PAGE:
There has been no shortage of COVID-related bad news lately, especially if you google ‘Emerging Markets.’ Four of the top five virus hotspots are in developing countries. Industries crucial to many emerging economies are among the worst hit: tourism has been all but cancelled; low demand for oil and other commodities persists.
Even with more positive stories appearing recently, such as Vietnam’s success with virus containment or the return of U.S. appetite for emerging market investments, the road to recovery appears long and hard for much of the developing world.
It may be too soon to look for a light at the end of the tunnel, but we can’t help wondering whether disruption from COVID might actually open up unanticipated opportunities for some countries. In our search for optimism we were struck by the following three stories from around the globe. Each contains a potential market shift that could be a silver lining of the COVID crisis.
According to The New York Times, Kenya is leveraging the current reduction in global trade to focus on its domestic fashion industry. Kenya had been a key importer of used clothing from around the world, but recently banned the practice citing concerns about COVID transmission. Kenya has long sought to limit used clothing imports in order to increase demand for locally made clothing. The move also comes at a time when local factories are getting far fewer orders to manufacture clothing for foreign firms. A larger domestic market could create new jobs in textiles and other parts of an in-country supply chain. There may be significant road blocks to Kenya’s plans, such as insufficient funding and trade pressures, but both the demand for clothing and the local design talent are strong.
Kazakhstan’s economy relies heavily on Chinese companies that invest in oil production and infrastructure in Central Asia. According to Forbes, with oil demand down and many Chinese projects on hold, Kazakhstan is attempting to pivot to sustainable finance. The country is vying to become the region’s first issuer of green bonds (which supply funding for renewable energy and other green projects). It may be a far-fetched idea that Kazakhstan would appeal to sustainable investors, given its history as a totalitarian regime. However, this story may have implications for other countries looking to diversify away from oil and gas, while at the same time reducing the cost of borrowing. Global demand for green bonds remains high and according to Barron’s, investors are increasingly turning to emerging market issuers.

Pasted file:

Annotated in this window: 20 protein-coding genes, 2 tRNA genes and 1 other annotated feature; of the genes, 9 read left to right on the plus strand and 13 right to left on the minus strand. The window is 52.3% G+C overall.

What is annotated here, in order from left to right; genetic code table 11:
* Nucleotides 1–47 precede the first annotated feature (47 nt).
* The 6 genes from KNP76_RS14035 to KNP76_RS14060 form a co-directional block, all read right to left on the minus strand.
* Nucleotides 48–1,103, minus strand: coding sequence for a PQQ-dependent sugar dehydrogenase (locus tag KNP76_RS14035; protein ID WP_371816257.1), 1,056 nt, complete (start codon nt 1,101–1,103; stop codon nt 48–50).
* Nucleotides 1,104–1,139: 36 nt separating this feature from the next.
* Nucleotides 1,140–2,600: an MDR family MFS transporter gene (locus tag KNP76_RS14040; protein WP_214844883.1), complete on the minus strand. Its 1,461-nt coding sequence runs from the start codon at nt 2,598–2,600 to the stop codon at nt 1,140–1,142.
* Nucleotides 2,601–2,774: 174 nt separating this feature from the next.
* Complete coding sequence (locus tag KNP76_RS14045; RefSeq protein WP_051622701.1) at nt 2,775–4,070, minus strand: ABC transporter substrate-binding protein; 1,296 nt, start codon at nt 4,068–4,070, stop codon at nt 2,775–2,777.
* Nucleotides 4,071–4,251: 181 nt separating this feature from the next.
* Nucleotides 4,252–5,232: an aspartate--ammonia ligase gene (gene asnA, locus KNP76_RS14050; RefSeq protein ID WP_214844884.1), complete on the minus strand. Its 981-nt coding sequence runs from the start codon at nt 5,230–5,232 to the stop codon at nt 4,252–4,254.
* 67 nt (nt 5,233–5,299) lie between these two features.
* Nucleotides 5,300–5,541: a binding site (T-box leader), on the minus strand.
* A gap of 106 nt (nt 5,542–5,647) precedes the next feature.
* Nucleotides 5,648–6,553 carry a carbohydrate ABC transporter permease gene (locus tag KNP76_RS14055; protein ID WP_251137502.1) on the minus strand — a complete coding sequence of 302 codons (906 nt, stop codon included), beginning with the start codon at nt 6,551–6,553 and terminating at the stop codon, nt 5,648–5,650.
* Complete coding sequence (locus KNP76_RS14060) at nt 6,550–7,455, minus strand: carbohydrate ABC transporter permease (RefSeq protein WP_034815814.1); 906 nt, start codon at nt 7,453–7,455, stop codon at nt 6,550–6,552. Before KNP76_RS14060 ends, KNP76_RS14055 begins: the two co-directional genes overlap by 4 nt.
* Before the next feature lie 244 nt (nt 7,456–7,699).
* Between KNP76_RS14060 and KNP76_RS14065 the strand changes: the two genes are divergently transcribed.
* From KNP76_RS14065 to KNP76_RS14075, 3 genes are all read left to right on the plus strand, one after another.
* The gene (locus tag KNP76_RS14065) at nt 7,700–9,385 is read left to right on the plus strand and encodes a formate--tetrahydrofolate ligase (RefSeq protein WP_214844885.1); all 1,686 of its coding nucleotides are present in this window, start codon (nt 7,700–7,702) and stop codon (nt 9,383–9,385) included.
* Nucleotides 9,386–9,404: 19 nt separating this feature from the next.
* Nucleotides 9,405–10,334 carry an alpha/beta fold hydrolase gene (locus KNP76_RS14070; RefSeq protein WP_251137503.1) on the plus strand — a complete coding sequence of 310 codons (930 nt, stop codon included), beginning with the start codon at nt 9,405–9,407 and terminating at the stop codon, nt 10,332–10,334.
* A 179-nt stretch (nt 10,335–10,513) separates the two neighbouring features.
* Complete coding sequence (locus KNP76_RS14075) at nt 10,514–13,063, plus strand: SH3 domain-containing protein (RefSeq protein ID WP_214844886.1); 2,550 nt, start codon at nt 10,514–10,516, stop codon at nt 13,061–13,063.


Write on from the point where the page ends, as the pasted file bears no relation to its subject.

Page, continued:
Brazil has been hit hard by the pandemic, and the government is waging an unprecedented stimulus response, including payments to the informally and self-employed. According to Franklin Templeton Investments, waves of Brazilians are opening bank accounts for the first time in order to receive aid via direct deposit. This rise in accounts will help Brazilian banks. More profoundly, it could also increase financial security for Brazil’s previously unbanked population by encouraging them to save and giving them access to credit.
Though they come from crisis, these stories highlight three avenues that investors have long thought might help developing countries grow and stabilize their economies: boosting domestic consumption, diversifying away from commodities and enabling citizens to build wealth.
Things do look pretty bad right now for most emerging markets, but neither ingenuity nor opportunity has disappeared. Recovery will take a long time for all of us, but in some cases the process of rebuilding just might yield greater resiliency in the future.